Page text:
UK Provides Ray of Hope For Basking Shark
LONDON, United Kingdom, February 27, 2001 (ENS) - The UK wants the
world’s second largest marine fish, the basking shark, protected from
international trade. Despite protection in UK waters, numbers of the
basking shark are falling rapidly around the British Isles and
The basking shark (Cetorhinus maximus) grows up to 10 meters and weighs
between five and seven tonnes, making it the second largest shark in the
world. It is by far the largest fish to grace UK shores and aside from
its sheer size, it can be identified by enormous gill slits that almost
encircle the head.
With minute teeth and a single hooked cusp in its huge mouth, the
basking shark is harmless to humans.
Little else is known of the species, except that it has a slow breeding
cycle. Its fins are highly valued for culinary and medicinal purposes in
southeast Asia. Dried fins sell for around £200 (US$289) per kilo, and
particularly large fins are worth more than £10,000 (US$14,459) each.
These factors taken together with the ever present risk of landing up in
fishing nets accidentally, partly explain why the basking shark is
listed as “Vulnerable” on the IUCN-World Conservation Union Red List of
Now the UK wants the basking shark listed on Appendix II of the
Convention on International Trade in Endangered Species (CITES).
CITES has been signed by 152 countries. The convention requires its
signatories to protect wild populations of endangered species by banning
international trade in some of them and controlling it in others.
An Appendix II listing regulates the trade in vulnerable species by
imposing a licensing system for imports and exports. This allows trade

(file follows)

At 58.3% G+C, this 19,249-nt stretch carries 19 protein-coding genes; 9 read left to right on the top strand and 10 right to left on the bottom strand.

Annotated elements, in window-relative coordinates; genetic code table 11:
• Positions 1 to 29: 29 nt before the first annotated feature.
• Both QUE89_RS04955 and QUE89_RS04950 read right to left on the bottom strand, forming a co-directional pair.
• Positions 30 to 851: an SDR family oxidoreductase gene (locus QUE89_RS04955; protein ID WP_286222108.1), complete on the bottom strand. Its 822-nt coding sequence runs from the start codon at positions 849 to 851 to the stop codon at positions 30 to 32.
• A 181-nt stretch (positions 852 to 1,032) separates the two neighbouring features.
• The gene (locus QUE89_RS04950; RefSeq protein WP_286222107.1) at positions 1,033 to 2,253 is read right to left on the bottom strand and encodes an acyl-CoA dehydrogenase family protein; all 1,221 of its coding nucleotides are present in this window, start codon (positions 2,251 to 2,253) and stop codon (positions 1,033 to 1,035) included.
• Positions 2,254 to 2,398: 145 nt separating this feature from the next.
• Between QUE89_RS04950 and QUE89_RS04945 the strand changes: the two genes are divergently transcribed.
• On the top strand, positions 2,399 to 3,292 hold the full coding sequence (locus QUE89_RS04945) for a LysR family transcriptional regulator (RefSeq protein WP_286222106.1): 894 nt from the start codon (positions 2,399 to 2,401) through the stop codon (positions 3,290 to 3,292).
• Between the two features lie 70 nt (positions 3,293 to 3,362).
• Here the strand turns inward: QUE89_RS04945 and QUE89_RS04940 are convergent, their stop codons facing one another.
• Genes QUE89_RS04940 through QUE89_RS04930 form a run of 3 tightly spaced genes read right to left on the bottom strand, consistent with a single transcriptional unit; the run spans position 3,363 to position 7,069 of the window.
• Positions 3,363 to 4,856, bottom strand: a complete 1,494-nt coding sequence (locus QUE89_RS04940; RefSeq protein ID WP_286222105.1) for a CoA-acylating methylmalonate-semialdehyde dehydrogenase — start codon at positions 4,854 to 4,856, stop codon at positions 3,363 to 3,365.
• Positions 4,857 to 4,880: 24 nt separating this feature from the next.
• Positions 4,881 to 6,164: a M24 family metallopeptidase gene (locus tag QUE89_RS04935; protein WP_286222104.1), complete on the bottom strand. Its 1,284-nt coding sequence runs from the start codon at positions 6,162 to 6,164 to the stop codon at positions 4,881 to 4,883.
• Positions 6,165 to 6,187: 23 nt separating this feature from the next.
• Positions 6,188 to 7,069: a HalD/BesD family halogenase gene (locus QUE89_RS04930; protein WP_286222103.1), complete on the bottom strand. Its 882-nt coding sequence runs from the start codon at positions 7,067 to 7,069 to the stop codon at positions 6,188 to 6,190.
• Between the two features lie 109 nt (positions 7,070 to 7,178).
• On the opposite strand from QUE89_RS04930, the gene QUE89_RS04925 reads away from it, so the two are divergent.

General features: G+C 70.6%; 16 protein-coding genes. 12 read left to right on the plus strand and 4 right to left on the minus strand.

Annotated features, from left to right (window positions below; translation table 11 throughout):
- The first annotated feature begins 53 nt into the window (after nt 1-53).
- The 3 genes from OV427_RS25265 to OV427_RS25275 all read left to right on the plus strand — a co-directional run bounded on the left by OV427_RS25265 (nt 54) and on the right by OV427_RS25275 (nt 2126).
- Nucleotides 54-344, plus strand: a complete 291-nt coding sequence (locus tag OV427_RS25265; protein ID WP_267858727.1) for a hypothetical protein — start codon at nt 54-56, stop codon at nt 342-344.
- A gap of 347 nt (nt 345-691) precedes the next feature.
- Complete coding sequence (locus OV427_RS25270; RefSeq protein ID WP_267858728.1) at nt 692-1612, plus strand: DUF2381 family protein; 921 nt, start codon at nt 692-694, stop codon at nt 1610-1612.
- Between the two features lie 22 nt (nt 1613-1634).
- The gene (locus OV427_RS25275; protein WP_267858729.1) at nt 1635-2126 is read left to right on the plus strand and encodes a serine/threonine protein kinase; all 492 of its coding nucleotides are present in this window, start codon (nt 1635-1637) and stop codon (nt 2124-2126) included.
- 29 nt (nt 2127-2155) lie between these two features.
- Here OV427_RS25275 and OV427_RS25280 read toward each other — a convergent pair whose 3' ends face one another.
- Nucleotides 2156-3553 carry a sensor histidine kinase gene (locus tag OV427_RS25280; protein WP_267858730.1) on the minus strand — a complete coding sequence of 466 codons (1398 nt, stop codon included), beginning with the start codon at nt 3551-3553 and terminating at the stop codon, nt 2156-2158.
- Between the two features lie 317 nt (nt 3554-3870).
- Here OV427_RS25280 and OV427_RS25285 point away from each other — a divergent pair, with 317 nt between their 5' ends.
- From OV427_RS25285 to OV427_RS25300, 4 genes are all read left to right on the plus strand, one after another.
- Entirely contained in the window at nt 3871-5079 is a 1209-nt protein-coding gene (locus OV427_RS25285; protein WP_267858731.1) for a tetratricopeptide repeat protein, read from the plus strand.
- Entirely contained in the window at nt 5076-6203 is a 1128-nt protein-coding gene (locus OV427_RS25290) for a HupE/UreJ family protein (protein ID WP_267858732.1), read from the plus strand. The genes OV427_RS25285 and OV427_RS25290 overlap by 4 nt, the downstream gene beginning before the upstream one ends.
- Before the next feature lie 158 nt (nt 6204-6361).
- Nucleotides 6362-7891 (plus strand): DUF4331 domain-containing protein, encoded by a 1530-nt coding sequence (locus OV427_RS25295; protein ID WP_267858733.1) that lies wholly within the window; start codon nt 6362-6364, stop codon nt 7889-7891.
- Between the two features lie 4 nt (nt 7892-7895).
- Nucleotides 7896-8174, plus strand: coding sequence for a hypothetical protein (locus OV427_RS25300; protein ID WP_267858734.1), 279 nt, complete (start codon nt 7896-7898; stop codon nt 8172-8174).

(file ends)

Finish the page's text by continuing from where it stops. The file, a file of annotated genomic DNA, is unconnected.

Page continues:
in the species to be monitored.
CITES bans trade in more than 800 species of animals and plants, and a
further 25,000 are strictly controlled.
For the second time, the UK will introduce the proposal for a basking
shark listing at the November 2002 CITES conference in Chile. CITES
reviews the composition of its appendices every two to three years at
At the last CITES conference in Nairobi, last April, the UK just failed
to obtain the two thirds majority required for an Appendix II listing.
The 61 percent vote in favor was the highest ever for a shark proposal
Following the failure of the Nairobi bid, the UK unilaterally placed the
basking shark on Appendix III of CITES. This means that no other CITES
party may allow the import of basking sharks or their fins from the UK
without a valid export certificate.
Any CITES party can list a species that is protected domestically on
Appendix III of CITES. Such a listing requires all CITES parties to ban
the import of that species - or products made from it - from the country
listing it, unless a valid export certificate is presented.
Following the UK’s action, the European Commission, the executive arm of
the 15 member European Union, agreed to place the basking shark on Annex
C of the European Wildlife Trade Regulations, which implement CITES in
All exports of whole basking sharks or their fins from the European
Union now require permits, and national CITES management authorities
have to be notified of any imports into the European Union.
Announcing the UK’s intentions, Monday, Environment Minister Michael
Meacher pledged a £215,000 package of research funding to fill in the
gaps in knowledge about the basking shark and to support the Appendix II
Some £70,000 will be used to boost the IUCN’s Species Survival
Commission’s Shark Specialist Group. The money will pay for a program
officer to coordinate the group’s work for three years. There are 102
specialist groups belonging to the Species Survival Commission, one of
six IUCN commissions.
The remaining £145,000 will fund research to assess population
structures, dynamics and movements of the basking shark, and will help
cut needless deaths and encourage the recovery of the species.
The Centre for Environment, Fisheries and Aquaculture Science (CEFAS)
will carry out the research. Both CEFAS and the Marine Biological
Association will match the government’s £145,000, creating a total
research funding package of £435,000.
For more information about the basking shark, visit the Isle of Man’s
Basking Shark Society:
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